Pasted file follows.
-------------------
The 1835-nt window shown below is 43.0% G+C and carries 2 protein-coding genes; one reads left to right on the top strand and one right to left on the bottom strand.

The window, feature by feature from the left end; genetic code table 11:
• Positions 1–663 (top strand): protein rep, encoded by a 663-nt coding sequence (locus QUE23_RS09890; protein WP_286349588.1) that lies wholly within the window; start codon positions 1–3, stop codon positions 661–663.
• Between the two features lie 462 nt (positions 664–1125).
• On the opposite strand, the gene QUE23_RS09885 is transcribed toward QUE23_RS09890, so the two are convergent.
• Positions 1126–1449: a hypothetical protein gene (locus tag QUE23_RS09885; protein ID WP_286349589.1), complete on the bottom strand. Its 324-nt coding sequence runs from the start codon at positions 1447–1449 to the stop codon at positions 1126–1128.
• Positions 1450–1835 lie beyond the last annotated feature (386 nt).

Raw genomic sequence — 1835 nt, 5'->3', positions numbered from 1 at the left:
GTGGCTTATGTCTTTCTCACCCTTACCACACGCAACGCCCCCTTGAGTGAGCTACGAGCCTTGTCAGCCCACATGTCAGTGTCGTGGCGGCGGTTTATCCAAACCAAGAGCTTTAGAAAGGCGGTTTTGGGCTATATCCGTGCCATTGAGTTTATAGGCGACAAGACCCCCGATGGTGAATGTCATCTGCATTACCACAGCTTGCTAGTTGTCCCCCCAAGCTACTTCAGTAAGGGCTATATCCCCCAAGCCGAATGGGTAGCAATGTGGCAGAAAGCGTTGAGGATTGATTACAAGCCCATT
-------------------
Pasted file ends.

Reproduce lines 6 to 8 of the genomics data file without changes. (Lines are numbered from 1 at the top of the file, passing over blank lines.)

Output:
• Positions 1126–1449: a hypothetical protein gene (locus tag QUE23_RS09885; protein ID WP_286349589.1), complete on the bottom strand. Its 324-nt coding sequence runs from the start codon at positions 1447–1449 to the stop codon at positions 1126–1128.
• Positions 1450–1835 lie beyond the last annotated feature (386 nt).

Raw genomic sequence — 1835 nt, 5'->3', positions numbered from 1 at the left: